Even Court Orders Aren’t Cast
Gary Direnfeld, MSW, RSW
There is a belief amongst some parents that Court orders regarding parenting
matters are cast in stone and unalterable. This is not the case.
Court Orders should be regarded as definitive at the point in time and for
the foreseeable future to which they are made. However, children grow and circumstances
change. Hence some Orders become no longer relevant or fail to meet the needs
of the children in view of developmental change or change in circumstance. In
other words, what makes sense today may not make sense tomorrow.
Court Orders make a good “fall-back position”. If parents are in
conflict and remain so, the Court Order provides the terms of reference, setting
the rules for parents to manage. However, if the parents are not in conflict,
they may by mutual agreement, seek to vary the Court Order to reflect new agreements.
In such situations, the Court may want to be assured that parents are truly
entering into new agreements voluntarily as one or other parent may have been
subject to coercion in the process of reaching the new agreement.
Some lawyers, seeking to protect their client’s rights or position may
seek to hold the Court Order over the head of the other party so as to fend
off change. Hence the Court Order may be presented as a final statement and
even as a source of intimidation. However, parties need not fall prey to such
What must be understood though, is that until the Order is actually changed,
it remains in effect and must be respected. To not respect a Court Order places
the party at risk of being found in contempt of court. In other words, the party
breaching the Court Order may be subject to a fine. At the very least, not respecting
a Court Order can seriously undermine that party’s position and view that
a Court Order should be varied.
Thus Court Orders carry significant weight, must be respected, but can be subject
to change under certain conditions.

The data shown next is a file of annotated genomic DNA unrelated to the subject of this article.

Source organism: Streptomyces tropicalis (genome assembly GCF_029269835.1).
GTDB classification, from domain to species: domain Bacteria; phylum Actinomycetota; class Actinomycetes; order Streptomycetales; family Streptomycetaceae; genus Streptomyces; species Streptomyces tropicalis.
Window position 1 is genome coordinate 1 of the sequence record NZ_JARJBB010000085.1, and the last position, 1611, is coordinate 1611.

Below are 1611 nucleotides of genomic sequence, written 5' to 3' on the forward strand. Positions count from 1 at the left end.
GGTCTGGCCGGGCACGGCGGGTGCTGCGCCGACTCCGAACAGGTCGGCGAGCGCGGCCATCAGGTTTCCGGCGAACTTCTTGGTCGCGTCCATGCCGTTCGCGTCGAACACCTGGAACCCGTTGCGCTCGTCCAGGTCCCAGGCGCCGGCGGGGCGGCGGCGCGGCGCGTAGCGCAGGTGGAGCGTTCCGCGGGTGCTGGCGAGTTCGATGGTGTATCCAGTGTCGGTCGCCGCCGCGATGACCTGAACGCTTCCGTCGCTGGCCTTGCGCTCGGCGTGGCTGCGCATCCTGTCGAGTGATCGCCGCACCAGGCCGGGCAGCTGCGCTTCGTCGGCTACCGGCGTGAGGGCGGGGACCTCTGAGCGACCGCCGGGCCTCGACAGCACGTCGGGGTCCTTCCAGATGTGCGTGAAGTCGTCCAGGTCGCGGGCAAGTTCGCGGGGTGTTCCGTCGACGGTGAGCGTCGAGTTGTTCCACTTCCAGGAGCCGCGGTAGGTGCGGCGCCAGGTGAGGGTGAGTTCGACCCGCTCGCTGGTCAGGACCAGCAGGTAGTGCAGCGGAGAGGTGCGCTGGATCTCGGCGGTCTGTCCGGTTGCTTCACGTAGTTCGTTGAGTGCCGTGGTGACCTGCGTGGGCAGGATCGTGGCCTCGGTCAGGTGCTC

Conditions can be as variable as life itself, but generally would not be expected
in the foreseeable future from the date of the Order. Persons who seek to alter
an Order prematurely, in the absence of a passage of time, and in the absence
of clear and significant change in circumstance run the risk of having their
credibility questioned or worse, may be considered abusing Court process to
harass the other parent.
If you believe reasonable time has elapsed and there is a significant change
n circumstance, you may try to revisit the Court Order with the other parent
and see if you can reach a new agreement that could be incorporated into a new
Order and failing that, you can consult a lawyer to determine if you have reasonable
grounds to review and vary the Order.
If you consult a lawyer, value the opinion if told you do not have reasonable
grounds to vary the Order. Further, even if told you may have reasonable grounds,
consider the fallout from the situation if met with opposition from the other
Often more serious that an Order slightly out of date or touch, is the harm
renewed conflict can bring to children. As the saying goes, sometimes it is
better to let sleeping dogs lay. So having grounds to vary an Order doesn’t
necessarily make that option better for the children even though Court Orders
aren’t cast in stone.